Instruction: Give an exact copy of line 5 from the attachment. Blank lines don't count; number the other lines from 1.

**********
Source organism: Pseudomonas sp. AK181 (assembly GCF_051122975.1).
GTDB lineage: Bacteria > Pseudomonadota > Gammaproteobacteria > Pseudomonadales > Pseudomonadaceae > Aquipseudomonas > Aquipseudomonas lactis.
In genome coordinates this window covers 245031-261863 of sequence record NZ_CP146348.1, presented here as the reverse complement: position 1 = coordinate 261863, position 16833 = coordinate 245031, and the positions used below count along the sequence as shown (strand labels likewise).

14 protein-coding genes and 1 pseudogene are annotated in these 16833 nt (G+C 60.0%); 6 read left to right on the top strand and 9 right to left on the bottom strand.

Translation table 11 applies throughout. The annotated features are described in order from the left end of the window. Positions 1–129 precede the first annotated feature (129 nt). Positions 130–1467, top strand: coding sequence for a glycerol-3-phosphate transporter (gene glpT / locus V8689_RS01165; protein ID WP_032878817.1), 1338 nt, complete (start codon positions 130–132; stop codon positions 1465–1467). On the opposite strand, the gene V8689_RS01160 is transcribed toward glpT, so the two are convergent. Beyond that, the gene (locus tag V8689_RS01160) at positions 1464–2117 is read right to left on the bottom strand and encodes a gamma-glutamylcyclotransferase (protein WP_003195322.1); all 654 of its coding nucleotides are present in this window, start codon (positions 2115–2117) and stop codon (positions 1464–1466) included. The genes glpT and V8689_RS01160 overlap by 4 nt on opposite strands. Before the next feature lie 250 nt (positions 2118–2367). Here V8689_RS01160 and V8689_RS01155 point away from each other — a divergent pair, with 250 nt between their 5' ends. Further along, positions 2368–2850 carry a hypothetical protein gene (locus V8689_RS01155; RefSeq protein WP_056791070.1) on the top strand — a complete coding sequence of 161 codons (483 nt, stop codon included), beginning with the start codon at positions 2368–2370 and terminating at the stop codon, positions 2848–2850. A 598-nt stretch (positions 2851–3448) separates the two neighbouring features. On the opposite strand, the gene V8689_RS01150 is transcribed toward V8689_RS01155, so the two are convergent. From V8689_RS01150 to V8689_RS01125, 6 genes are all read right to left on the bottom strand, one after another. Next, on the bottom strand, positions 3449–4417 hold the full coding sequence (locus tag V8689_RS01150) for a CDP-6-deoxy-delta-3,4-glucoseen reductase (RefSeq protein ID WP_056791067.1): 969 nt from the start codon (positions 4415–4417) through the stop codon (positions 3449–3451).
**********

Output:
Translation table 11 applies throughout. The annotated features are described in order from the left end of the window. Positions 1–129 precede the first annotated feature (129 nt). Positions 130–1467, top strand: coding sequence for a glycerol-3-phosphate transporter (gene glpT / locus V8689_RS01165; protein ID WP_032878817.1), 1338 nt, complete (start codon positions 130–132; stop codon positions 1465–1467). On the opposite strand, the gene V8689_RS01160 is transcribed toward glpT, so the two are convergent. Beyond that, the gene (locus tag V8689_RS01160) at positions 1464–2117 is read right to left on the bottom strand and encodes a gamma-glutamylcyclotransferase (protein WP_003195322.1); all 654 of its coding nucleotides are present in this window, start codon (positions 2115–2117) and stop codon (positions 1464–1466) included. The genes glpT and V8689_RS01160 overlap by 4 nt on opposite strands. Before the next feature lie 250 nt (positions 2118–2367). Here V8689_RS01160 and V8689_RS01155 point away from each other — a divergent pair, with 250 nt between their 5' ends. Further along, positions 2368–2850 carry a hypothetical protein gene (locus V8689_RS01155; RefSeq protein WP_056791070.1) on the top strand — a complete coding sequence of 161 codons (483 nt, stop codon included), beginning with the start codon at positions 2368–2370 and terminating at the stop codon, positions 2848–2850. A 598-nt stretch (positions 2851–3448) separates the two neighbouring features. On the opposite strand, the gene V8689_RS01150 is transcribed toward V8689_RS01155, so the two are convergent. From V8689_RS01150 to V8689_RS01125, 6 genes are all read right to left on the bottom strand, one after another. Next, on the bottom strand, positions 3449–4417 hold the full coding sequence (locus tag V8689_RS01150) for a CDP-6-deoxy-delta-3,4-glucoseen reductase (RefSeq protein ID WP_056791067.1): 969 nt from the start codon (positions 4415–4417) through the stop codon (positions 3449–3451).